Market Tracker trend report - Recent trends in UK shareholder activism

Market Tracker trend report - Recent trends in UK shareholder activism

This Market Tracker trend report looks at recent trends in shareholder activism in the UK, including a review of developments in H1 2020 and the outlook and predictions for H2 2020 and beyond. Produced in association with White & Case and Activist Insight, with contributions from UBS Investment Bank, Georgeson and Greenbrook, it also looks at how companies can prepare for an activist approach and provides tips on how activists can run a successful campaign in the UK.

Click here to download a PDF copy of the report

Topics covered include:

  • activity levels, including the number of companies targeted and the capital deployed on campaigns
  • target company profile, including industry sector and size
  • activist profile, including the number of first-time activists
  • the types of demands that are activists making
  • how successful activists are in achieving their demands
  • how companies can prepare for an activist approach
  • tips for a successful activist campaign

Report highlights

  • Subdued activity in H1 2020

After a record number of activist campaigns in 2018 and the first half of 2019, activity levels in the UK were more subdued in H1 2020 which many commentators are attributing to the impact of the coronavirus (COVID-19) pandemic. 17 UK companies were publicly subjected to demands by activists in H1 2020 (H1 2019: 38 companies; H2 2019: 25 companies).

  • Increase in aggregate capital deployed in H1 2020 campaigns

Although the number of companies publicly subjected to activist demands decreased in H1 2020 when compared to H1 2019 and H2 2019, the aggregate amount of capital deployed in campaigns was significantly higher, with the value of newly disclosed activist investments by primary and partial focus activists at UK-headquartered companies being US$2.9bn. This is nearly double the levels seen in 2019 (H1 2019: US$1.3bn; H2 2019: US$1.4bn) and was largely attributable to the activist campaign against Prudential, which accounted for over US$2bn of activists’ positions in H1 2020.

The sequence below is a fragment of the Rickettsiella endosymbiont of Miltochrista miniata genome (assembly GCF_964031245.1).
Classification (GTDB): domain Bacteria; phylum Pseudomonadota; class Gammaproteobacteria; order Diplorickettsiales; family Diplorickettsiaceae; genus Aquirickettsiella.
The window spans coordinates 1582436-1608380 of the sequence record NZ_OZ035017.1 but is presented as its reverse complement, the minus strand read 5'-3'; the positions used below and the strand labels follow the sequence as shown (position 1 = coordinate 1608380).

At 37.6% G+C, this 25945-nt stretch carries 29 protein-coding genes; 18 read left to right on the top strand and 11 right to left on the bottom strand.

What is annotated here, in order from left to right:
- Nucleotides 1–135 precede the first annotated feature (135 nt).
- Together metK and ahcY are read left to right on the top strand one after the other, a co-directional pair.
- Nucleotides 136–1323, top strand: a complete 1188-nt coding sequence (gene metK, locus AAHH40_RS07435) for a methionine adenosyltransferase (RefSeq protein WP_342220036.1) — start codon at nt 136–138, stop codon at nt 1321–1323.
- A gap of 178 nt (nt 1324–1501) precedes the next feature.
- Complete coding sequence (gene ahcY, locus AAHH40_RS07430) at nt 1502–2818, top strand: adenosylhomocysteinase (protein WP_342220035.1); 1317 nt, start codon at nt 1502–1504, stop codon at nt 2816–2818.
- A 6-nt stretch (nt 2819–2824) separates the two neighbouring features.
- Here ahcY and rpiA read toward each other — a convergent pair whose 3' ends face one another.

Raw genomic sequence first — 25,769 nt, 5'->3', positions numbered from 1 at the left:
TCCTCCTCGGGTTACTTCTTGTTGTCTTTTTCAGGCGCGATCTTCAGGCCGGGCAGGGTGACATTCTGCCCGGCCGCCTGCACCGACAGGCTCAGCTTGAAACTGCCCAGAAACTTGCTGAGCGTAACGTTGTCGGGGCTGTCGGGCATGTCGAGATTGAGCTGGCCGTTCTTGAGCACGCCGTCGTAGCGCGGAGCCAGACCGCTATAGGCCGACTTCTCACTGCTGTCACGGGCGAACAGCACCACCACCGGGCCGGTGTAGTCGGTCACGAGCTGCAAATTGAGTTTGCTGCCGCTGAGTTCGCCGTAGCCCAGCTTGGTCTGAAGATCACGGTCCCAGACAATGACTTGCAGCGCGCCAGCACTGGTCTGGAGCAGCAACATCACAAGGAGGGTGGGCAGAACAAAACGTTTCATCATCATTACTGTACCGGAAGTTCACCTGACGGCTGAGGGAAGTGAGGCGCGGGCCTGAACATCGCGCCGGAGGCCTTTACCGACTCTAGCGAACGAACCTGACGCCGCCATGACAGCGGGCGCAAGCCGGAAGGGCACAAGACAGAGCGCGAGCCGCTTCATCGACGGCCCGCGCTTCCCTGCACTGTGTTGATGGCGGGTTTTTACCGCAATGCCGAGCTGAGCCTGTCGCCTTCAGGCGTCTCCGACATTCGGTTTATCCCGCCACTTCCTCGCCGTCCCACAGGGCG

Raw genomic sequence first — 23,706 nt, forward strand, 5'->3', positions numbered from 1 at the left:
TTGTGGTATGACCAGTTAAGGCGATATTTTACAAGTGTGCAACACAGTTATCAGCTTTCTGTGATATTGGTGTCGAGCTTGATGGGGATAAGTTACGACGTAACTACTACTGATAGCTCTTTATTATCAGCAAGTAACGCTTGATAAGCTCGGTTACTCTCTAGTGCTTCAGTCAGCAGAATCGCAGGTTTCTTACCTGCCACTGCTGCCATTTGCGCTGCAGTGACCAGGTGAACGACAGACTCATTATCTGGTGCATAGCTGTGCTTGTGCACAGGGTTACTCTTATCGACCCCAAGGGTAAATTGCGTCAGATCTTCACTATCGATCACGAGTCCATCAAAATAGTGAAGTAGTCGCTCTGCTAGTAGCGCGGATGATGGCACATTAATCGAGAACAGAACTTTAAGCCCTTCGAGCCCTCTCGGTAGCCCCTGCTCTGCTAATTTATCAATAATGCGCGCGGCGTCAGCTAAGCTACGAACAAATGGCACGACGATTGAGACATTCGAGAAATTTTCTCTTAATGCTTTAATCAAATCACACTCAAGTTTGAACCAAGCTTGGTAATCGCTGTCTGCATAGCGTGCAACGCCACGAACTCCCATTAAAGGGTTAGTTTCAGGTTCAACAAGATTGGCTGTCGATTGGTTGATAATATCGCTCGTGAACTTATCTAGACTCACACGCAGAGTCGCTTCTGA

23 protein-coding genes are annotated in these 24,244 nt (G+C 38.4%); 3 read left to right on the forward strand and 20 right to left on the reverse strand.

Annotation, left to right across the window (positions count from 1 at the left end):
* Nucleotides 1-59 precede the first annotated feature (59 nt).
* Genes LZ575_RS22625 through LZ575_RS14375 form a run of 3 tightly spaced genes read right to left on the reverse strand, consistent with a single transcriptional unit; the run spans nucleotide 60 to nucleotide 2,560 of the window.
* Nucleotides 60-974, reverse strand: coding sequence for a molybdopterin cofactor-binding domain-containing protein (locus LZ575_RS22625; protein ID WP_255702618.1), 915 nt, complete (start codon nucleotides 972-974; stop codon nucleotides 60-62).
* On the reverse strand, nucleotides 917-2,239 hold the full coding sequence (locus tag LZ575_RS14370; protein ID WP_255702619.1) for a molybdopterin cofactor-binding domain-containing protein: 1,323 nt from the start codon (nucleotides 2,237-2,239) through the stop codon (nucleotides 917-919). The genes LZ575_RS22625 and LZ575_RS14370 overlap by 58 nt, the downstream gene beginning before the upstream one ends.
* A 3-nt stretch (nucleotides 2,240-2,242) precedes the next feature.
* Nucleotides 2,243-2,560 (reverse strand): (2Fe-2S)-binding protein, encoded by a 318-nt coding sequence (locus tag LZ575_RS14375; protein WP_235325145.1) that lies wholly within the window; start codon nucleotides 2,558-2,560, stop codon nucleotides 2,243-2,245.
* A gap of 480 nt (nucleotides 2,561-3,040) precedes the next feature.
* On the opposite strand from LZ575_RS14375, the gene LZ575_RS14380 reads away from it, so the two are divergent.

• Basic Materials, Financial Services and Industrials the most active sectors for activist campaigns

Shareholder activism was spread across a range of sectors in H1 2020. Basic Materials, Financial Services and Industrials were the most active sectors in the UK, with three companies the subject of activist campaigns in each sector. The Financial Services sector saw the highest amount of capital deployed by activists in the UK, with the value of newly disclosed activist investments by primary and partial focus activists at UK-headquartered companies in H1 2020 being US$2.4bn.

  • Activists most likely to make board-related demands

Activists pursued a range of strategies in H1 2020, with the most common demand in the UK being board-related, which accounted for 18 (56%) of the 32 public demands made by activists during the period. The next most popular demand types were M&A (22%) and balance sheet-related (9%).

  • Smaller percentage of successful activist campaigns in H1 2020

Activists enjoyed a lower success rate on UK campaigns in H1 2020 compared with 2019, with only nine (24%) of the 37 public demands that were resolved in that period being at least partially successful (H1 2019: 44%; H2 2019: 54%). Of the remaining 28 demands, 18 (49%) were unsuccessful and 10 were withdrawn or superseded by external events (eg, the bankruptcy or takeover of the target company) during the period.

  • All UK board seats won by activists via settlement

Activists won a total of four UK board seats in H1 2020 (H1 2019: 16 seats; H2 2019: 15 seats). All of the UK board seats won by activists in H1 2020 were settled without the need for a shareholder vote, an increase from 2019 when 68% of UK board seats were secured through settlements and 32% went to a shareholder vote.

Market commentary

The report contains expert commentary from:

  • Josh Black, Activist Insight
  • Cas Sydorowitz, Georgeson
  • Andrew Honnor and Rob White, Greenbrook
  • Darren Novak, UBS Investment Bank
  • Amanda Cowell, Tom Matthews, Guy Potel, Dominic Ross and Patrick Sarch, White & Case

 

 

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